How Spanish Traditions Work

Traditional Spanish Music and Dance

If any one thing symbolizes the fieriness and passion of Spanish culture, it is its traditional music and dance, although there is no one form. Both are as varied as the country's culinary repertoire, influenced by the varied cultures that settled the region. Yet, if there is one genre that symbolizes Spanish fervor, it is flamenco, the country's chief musical export.

Flamenco, which dates back to the 1500s, is a fusion of four distinct cultures: gypsy, Moorish, Jewish and native Andalusian. Flamenco was once played solely by the poor. The guitar is the chief instrument of the flamenco, and strumming a flamenco beat is not easy. The rhythm is multifarious and is usually accompanied by the clapping of hands known as palmas [source: Classical Guitar Illustrated History].


Flamenco music accompanies the flamenco dance, the best known of the gypsy dances. There are three types of flamenco dance: the alegrias, which is the dignified form; the high-energy farruca; and the humorous bulerias. Each is categorized by different beats [source: Classical Guitar Illustrated History].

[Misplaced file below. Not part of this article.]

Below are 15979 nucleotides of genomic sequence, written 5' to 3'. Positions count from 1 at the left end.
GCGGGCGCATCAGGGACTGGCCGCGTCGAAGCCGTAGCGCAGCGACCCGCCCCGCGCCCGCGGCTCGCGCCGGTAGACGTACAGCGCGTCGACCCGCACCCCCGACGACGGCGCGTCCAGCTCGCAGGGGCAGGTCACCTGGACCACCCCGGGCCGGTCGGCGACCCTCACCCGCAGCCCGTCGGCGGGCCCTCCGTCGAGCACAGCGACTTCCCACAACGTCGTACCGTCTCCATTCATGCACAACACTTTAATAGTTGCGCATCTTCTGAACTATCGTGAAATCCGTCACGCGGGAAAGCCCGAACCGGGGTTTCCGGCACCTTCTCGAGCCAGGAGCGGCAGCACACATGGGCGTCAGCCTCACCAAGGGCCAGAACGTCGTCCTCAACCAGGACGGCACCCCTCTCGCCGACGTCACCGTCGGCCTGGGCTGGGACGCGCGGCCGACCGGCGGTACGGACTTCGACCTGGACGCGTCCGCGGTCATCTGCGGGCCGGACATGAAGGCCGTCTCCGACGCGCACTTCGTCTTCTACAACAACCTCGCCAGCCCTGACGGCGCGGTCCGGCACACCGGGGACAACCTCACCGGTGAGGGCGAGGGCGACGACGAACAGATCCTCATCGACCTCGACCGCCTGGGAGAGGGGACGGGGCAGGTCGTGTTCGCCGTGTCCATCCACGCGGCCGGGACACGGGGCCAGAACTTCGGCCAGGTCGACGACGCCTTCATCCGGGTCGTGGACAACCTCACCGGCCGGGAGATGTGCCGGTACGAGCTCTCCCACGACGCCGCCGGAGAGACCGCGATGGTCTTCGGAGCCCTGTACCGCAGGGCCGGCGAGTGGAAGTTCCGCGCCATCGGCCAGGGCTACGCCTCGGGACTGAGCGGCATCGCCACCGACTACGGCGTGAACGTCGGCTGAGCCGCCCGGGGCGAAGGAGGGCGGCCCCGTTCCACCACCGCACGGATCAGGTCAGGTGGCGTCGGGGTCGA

The rumba catalana is similar to flamenco. Born in the Catalonian port city of Barcelona, and nurtured by that city's musicians who saw new forms of music come onto the docks, the rumba arrived from Cuba during the late 19th and early 20th centuries. Catalonian performers took the Cuban rumba and molded it into their own unique style [source: National Geographic].

The Celtics of northern Europe also influenced Spanish music. The music of Galicia and Asturias, both regions in northern Spain, is marked by the gaita, or bagpipes, along with drums. The jota, from Aragon in northeastern Spain, are upbeat, joyous songs, accompanied by dancing, castanets and tambourines [source: National Geographic].

Fortunately for the rest of the world, Spain was able to export much of its food, music, fashion and other traditions to other countries. In return, each region has put its own distinctive spin on these gifts. Whoever said, "He who says Spain, says everything" could not have been more accurate.

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